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School Supplies for Yarncrafters
By: Michelle Edwards
 

“Jackson Magnet smelled just like the first day of school. Pa Lia could smell new shoes, new pencils and clean floors.”

- Pa Lia's First Day, Jackson Friends Series, Michelle Edwards

All month our local newspaper has been bulging with circulars from stores advertising their special stock of essentials for academic success. Shiny and colorful and ever so tempting, they seem to be sending me a personal offer for a fulfilling year ahead.

Every August, it's always the same. Merely by passing a back-to-school display, I'm filled with a deep longing for an odd array of alluring stuff that I don't really need, like a box of 64 color crayons with a built-in sharper. Over the years, to satisfy my cravings, I have tried to find good uses for  assorted supplies. If you are like me, and you can't resist joining in on this seasonal excitement, here's a short list of affordable items that are highly adaptable to a yarncrafter's needs and conveniently sized for a range of project satchels.

Composition Notebooks
My favorites have a hard marbleized cover and are college ruled. Their sturdy binding and ample sheet count make them ideal for jotting down and keeping track of your knitting thoughts, accomplishments, and plans. Like the notebooks I used in grammar school back when paste still came in jars with plastic applicators wands, the inside of the notebook's back cover still sports multiplication tables and conversion of liner measures from metric to inches--handy for pattern ciphering and everyday handwork. If you like designing and mapping out an original pattern, choose the Computation Notebooks with graph paper.

Pencils
Make notes on your patterns with a wood and graphite beauty like the Dixon Beginner --a robust version of the classic Ticonderoga pencil. With a generous pink eraser on top, the Dixon Beginner acknowledges that mistakes and changes are part of the learning process. And don't forget, in a knitting emergency, wood pencils can be called into service as a spare set of needles. A short pencil stub could pitch in as a cable stitch holder.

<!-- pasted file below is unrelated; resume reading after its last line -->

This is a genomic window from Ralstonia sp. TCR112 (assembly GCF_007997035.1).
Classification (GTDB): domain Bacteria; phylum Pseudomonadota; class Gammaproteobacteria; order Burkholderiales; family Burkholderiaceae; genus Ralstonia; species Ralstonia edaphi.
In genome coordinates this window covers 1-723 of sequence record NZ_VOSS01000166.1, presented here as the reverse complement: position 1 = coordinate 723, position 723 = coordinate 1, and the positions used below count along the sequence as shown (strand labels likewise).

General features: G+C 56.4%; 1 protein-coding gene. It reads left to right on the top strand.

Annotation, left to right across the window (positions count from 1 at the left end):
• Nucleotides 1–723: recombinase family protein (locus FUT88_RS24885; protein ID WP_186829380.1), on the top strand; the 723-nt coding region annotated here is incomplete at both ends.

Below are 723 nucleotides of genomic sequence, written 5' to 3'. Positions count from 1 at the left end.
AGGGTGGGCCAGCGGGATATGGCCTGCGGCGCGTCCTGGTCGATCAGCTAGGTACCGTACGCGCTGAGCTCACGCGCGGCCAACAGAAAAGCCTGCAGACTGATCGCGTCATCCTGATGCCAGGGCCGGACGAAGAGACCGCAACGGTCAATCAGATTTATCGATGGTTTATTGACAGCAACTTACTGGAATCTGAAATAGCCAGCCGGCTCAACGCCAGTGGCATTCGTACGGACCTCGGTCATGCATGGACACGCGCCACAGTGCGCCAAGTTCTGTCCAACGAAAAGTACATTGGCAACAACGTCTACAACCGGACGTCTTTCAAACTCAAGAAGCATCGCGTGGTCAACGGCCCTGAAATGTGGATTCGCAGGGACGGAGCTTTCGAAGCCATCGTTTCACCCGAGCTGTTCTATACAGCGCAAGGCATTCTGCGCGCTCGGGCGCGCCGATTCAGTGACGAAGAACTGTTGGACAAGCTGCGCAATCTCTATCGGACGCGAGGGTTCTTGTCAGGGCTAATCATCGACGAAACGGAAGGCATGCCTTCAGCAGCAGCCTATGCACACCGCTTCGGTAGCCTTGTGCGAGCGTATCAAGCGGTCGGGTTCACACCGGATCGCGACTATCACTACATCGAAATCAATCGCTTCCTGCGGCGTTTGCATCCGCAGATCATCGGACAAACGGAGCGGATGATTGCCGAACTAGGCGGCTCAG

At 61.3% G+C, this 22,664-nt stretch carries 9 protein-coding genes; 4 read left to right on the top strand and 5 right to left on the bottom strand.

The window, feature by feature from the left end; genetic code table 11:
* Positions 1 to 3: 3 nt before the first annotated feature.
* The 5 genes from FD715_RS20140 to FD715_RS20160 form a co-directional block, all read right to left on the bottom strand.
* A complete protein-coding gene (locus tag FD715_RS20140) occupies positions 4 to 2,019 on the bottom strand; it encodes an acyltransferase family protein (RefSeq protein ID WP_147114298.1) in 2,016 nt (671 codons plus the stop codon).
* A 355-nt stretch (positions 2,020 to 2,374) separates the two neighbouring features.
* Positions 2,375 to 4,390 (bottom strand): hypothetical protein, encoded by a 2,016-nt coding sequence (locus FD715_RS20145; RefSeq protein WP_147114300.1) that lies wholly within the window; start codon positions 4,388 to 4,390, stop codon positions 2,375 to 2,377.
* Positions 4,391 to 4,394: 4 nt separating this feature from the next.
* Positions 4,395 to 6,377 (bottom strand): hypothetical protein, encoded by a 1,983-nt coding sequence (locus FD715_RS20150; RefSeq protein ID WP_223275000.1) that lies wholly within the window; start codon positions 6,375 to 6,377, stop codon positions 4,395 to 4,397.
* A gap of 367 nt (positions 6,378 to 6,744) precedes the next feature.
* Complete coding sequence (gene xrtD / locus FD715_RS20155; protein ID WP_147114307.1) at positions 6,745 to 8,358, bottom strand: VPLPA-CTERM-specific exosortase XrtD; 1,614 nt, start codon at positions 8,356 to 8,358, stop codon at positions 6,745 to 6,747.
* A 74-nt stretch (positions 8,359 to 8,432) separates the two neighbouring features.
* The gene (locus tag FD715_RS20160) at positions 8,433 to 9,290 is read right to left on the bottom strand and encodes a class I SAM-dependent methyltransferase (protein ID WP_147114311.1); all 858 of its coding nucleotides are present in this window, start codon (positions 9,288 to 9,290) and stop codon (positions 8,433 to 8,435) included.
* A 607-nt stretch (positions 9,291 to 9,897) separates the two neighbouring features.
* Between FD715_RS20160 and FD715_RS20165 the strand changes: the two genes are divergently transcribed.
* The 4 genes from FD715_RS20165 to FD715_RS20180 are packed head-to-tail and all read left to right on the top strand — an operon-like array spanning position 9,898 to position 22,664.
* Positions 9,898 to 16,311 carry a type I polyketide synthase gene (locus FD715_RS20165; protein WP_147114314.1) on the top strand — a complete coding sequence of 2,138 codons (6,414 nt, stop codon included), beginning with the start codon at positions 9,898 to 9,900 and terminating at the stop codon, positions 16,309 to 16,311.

Sharpies
Sharpies are perfect for marking, identifying, and organizing your patterns, yarn, and wood needles. These pens are permanent, waterproof, and write well on a variety of surfaces including: plastic containers, Ziploc bags and pencil pouches (see below).  You can find them in a range of wonderful colors and point sizes.

School Scissors
Cute, safe and functional, these scissors work well for yarn snipping and all other basic cutting needs.

Gold Stars
Did you just finish your first pair of socks? Are you now reading with ease the lace chart that you once thought only Mensa members could decipher? Did you contribute to the preemie hat drive? Maybe you mastered steeks? Record your accomplishments in your notebook and proudly award yourself a gold star. You earned it!

Wooden Rulers
Excellent for checking gauge, measuring hats, socks, and other smaller items. Will not stretch, or rust.

Pencil Pouches
Wonderful storage for your double point needles or crochet hooks. Keep a separate one for each needle or hook size. Choose the 11.25 by 6 size in a clear plastic or unadorned versions.

Spiral Bound Index Cards
A dense or complicated pattern becomes easier to follow if you can break it into doable steps. Divide and cut up your pattern according to your personal learning style. Paste it down, page by page into the spiral bound index cards. Leave the backsides blank to add your notes and annotations. Each book can hold several patterns. Assorted sizes are available.  

Highlighters
With a cotton candy pink or a purplicious purple, highlighters switch on color to transform a black and white Norwegian mitten pattern chart into a more readable version. Employ your highlighter to color code and separate out repeats and tricky stitch changes on a long line of a lace pattern.

Simple and basic like our hooks, needles, and yarn, this list presents us endless possibilities to create. So when the school bus comes chugging up your street next week or next month, pull out your project and your new school supplies. Take notes, cut and paste, highlight. Work on, and every now and then, remember to give yourself a gold star.

Notes:
If you are feeling flush and having fun with your shopping, help stimulate the economy and help others, too. Check with your local schools and area shelters about their school supply wish lists. Offer to fill a backpack with everything a school kid might need. Inspire a young artist and splurge on the box of 64 color crayons with the built in sharpener. Slip in a handmade cap or a pair of mittens. And a chocolate bar for a sweet new school year.

Patterns:
Getting back into the school groove, sitting down to work out a math problem or a clarinet piece can be lonely. Why not craft the scholar in your life a little pom pom study buddy? Maybe on their break, they’d like to make one, too.



Authored by Michelle Edwards

Michelle Edwards is the author of A KNITTER'S HOME COMPANION. She has also written and illustrated many award winning children's books. In her spare time, Michelle enjoys talking about books in schools throughout the US and beyond. Her newest book, Room for the Baby, will be available from Random House in Fall 2012. Visit Michelle Edwards at her website or on Facebook.
 
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